Erik E. Fair


[EFF Free Speech Online Blue Ribbon Campaign graphic] I am in favor of free and unfettered speech on the Internet and everywhere else. There are no dangerous ideas; only dangerous actions. I think this article from Slate also makes this point clearly.

The First Amendment to the United States Constitution is not just a good idea, it's The Law. If only our Congress would obey it, instead of pandering to religious zealots and violating their oaths of office.. After all, what part of "Congress shall make no law..." do they not understand?


The world wide web was designed to be platform and software independent, and it is only ignorant designers who would have it otherwise. I fully support the Viewable with Any Browser Campaign to clear the web of platform-specific HTML tags, and plug-ins.

The Internet only works when we all conform to the agreed upon protocol and file format standards. It is not for Netscape or Microsoft to unilaterally dictate what is and what is not in HTML (or any other Internet standard), regardless of their standing in the market. Open, public standards are the best way for the computer industry (and its customers!) to make real progress.

Form versus Content

You will also find these pages do not suffer the surfeit of graphics which is in vogue almost without exception throughout the web. I think that the riot of graphics is deplorable, because having lots of graphics does not usually assist in conveying the message of a particular web page; they distract and detract from that task, in addition to slowing down the experience for the user at the other end (hurry up and wait for the pretty graphics, flash animations, etc., to download through your slow dialup modem, or to your cellular phone's browser).

Most often, people are adding the superfluous graphics to web pages just because they can, not because they've thought through the issues carefully and designed something that will actually improve the presentation. It's a "form versus content" issue - I'm more interested in content than form, as a general rule; "what does it say?", rather than "how does it look?"

Who Am I?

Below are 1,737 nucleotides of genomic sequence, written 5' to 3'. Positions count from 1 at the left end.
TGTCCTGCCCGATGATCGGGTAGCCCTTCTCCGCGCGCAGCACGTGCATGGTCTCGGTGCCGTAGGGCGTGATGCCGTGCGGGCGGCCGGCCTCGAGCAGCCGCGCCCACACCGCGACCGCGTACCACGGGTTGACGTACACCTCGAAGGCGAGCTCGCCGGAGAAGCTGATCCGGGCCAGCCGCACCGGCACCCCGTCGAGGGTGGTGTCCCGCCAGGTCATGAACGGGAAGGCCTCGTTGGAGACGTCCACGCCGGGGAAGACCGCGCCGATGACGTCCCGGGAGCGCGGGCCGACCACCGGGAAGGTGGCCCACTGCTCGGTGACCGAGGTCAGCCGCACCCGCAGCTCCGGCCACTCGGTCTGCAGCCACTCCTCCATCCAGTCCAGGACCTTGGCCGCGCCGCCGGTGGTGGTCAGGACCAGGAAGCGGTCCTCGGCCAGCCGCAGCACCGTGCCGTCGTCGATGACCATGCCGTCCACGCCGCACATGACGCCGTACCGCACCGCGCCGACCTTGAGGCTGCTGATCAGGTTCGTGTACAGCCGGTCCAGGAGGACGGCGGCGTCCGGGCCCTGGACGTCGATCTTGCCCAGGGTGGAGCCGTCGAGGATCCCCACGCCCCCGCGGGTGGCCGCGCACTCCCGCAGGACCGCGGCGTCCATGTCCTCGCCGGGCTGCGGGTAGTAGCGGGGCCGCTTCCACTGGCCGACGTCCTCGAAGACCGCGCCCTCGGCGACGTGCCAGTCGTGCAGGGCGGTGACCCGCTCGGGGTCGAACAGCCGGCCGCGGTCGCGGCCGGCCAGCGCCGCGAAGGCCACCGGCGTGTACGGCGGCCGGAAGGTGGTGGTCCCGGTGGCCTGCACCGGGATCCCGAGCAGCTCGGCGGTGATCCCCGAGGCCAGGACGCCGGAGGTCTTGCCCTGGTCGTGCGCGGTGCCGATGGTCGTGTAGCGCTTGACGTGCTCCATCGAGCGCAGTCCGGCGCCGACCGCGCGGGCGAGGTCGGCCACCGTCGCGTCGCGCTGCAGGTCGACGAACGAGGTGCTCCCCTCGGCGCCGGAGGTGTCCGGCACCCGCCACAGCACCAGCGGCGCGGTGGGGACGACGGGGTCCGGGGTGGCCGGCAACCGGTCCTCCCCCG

I was born in San Francisco, California (one of that increasingly rare breed called "native Californian"; it seems that most of the people who live here are from out of state). I grew up in marvelous Marin County (the place on the other side of the Golden Gate Bridge).

[42K GIF of Erik Fair]

This picture of me, along with a scary closeup, was taken in March 1996 at the Internet Engineering Task Force (IETF) meeting Los Angeles by Peter Löthberg.

The previous picture that occupied the top spot on my web pages was deemed to be either too dark, or not sufficiently flattering to me by my friends, and after they berated me enough, I replaced it with the one you now see.

For the curious, there are more pictures of me on Stupi AB's WWW Server. These pictures were taken at various IETF meetings, by Peter Löthberg and Ulla Sandberg.

You can also find some recent pictures of me in Nevin Williams' pages; while he was visiting the bay area in October 1996, we both dressed up in formal wear for a party in San Francisco. I'm the one on the left in the top hat.

I am

I am also

If this set of web pages looks a bit superficial to you, it's because I'm a low-key, private kind of guy. Or perhaps you just wandered into the ones that I haven't entirely fleshed out yet (this is, of course, a work in progress - I poke at it from time to time).

In any case, if you want to get to know me, you really have to talk to me. I love good, stimulating conversation; one of the best ways to spend an evening is engaged in such over a fine dinner at a good restaurant.


What time I do reserve for myself I try to spend part of with the interesting people from these virtual places:

I've also made quite a few friends through professional contacts (not entirely surprising, since I consider computers and networking something of a passion, rather than "just a job."). The following organizations have been central to both making and maintaining some of these professional friendships, and also to my continuing education.

I stopped going to USENIX a few years ago; the UNIX community isn't as cohesive or as vital as it used to be. Perhaps this is a sign of maturity. Perhaps I'm getting blase. The amusing thing is that a largish fraction of the most interesting people from the UNIX community who attended USENIX Conferences all those years, are now going to IETF meetings, so it's not as if I've lost contact with those people...

Erik E. Fair <>
June 1, 2022